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The gel sets slower, but it also wicks into the wood in a way that leads to a stronger joint. CA does have a lower shear strength than some glues, but again, I don’t think that will be an issue here as the bulk of the tension will be mitigated by the bolt, and unless someone is really interested in that process I’ll leave it at that. It’s not as pretty as I would like, but it’s strong and functional.

All of this did mean, however, that there was a fair amount of finiting to get everything back into place, but somehow doing it this second time went a lot faster.

Having re-set the neck where I want it I turned my attention to the fretboard. I had already radiused the fretboard to 16″ (Martin’s standard for these OOO sized guitars) and so it came to installing the frets. I took a scrap of wood from the bin and drilled holes into it to hold the frets so I could pre-cut them and keep them in order. My level of attention to detail (or lack thereof) here lead me to make 27 holes instead of 24, so I guess I’m ready to build that shred guitar next.

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In any case, I pre-cut the frets a little long, installed them with super glue and a couple of well placed blows with my soft face hammer. I had trouble with one fret because there was some debris hiding in the channel which lead to removing it and re-installing, but everything went pretty smoothly.

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I cut the ends flush with a pair of wire cutters that I had previously ground flat for this specific purpose. That took care of most of the work and my radius beam (loaded with 80 grit sandpaper) and mill file took care of the rest. I made sure the tang ends were all flush and then added a slight bevel to make them more comfortable to play.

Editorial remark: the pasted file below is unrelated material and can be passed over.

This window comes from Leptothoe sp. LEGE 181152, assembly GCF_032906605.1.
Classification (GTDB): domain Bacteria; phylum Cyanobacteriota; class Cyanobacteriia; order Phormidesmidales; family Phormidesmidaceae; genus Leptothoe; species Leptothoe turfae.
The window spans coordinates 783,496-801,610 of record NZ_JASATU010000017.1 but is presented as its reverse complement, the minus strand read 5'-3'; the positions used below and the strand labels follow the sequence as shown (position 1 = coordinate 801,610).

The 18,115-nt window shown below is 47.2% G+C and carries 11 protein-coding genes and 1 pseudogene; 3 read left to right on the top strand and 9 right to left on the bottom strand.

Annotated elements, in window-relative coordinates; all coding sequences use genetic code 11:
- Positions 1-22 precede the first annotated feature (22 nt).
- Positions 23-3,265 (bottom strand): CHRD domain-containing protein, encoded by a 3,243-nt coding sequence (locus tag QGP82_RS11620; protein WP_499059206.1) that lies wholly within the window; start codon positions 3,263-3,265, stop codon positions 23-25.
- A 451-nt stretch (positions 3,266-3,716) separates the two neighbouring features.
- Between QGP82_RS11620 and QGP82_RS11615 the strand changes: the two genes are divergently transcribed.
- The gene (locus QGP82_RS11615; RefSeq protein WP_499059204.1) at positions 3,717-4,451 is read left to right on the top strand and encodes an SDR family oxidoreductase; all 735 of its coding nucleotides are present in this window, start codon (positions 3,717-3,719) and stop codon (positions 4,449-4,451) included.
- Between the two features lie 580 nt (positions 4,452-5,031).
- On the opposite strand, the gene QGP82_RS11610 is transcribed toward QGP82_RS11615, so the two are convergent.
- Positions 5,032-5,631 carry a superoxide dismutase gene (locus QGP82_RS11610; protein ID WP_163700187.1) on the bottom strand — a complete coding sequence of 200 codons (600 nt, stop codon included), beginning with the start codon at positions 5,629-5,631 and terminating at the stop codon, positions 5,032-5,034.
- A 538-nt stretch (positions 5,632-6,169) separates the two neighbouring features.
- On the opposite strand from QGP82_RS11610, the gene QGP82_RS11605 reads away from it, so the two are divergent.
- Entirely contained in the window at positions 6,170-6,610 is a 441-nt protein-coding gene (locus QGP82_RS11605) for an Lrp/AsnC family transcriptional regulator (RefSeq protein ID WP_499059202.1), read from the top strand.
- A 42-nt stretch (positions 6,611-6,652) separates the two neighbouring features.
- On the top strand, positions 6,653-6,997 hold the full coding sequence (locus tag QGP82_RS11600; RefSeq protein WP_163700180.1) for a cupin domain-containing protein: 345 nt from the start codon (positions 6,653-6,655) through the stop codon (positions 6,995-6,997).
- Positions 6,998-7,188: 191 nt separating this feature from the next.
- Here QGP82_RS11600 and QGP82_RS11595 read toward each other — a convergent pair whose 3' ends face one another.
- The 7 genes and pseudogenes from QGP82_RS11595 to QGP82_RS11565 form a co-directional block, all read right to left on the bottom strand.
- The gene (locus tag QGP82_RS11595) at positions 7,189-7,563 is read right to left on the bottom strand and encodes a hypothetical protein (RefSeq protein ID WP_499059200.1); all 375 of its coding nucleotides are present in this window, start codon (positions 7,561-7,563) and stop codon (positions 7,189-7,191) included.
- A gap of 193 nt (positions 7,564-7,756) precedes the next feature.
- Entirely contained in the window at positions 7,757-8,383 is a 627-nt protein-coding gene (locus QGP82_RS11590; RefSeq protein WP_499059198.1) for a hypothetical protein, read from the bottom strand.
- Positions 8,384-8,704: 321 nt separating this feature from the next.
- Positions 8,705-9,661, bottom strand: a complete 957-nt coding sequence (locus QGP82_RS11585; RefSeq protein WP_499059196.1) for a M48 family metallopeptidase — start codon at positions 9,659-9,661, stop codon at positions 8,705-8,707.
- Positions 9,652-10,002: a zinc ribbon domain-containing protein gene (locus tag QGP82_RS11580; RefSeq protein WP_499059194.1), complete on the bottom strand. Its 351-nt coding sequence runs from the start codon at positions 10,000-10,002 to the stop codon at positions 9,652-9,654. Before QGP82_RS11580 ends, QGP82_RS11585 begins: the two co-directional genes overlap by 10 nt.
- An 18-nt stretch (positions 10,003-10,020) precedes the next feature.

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It was time to glue the fretboard to the neck. This seemed like a “no turning back” kind of operation so I went back to my reference sources, found what I needed to know, and had at it.

I am glad I went back to the Cumpiano and Natelson text because it suggested putting a flat shim along the back of the neck to avoid any clamp damage and to give a better clamping surface. That worked out great.

This isn’t rocket science, but it is woodworking, and a lot can still go wrong so I wanted to get it right. The primary thing you need to consider is keeping the fret board from drifting and keeping even pressure on it. I used two short roll pins that corresponded with divots in the back of the fretboard to align it so that when clamps were applied nothing would shift. Problem one solved.

Problem two was solved with my handy radius beam again (seriously, it’s earned it’s keep already). After applying glue to the 15th fret on the back of the fretboard I put the shim on the back of the neck, the radius beam on the top and started clamping from the head stock down every couple of inches until I had what seemed like a nice even glue line. I let that sit until I could clean the glue with a chisel and then left it in clamps overnight.

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This morning, I couldn’t resist a little test.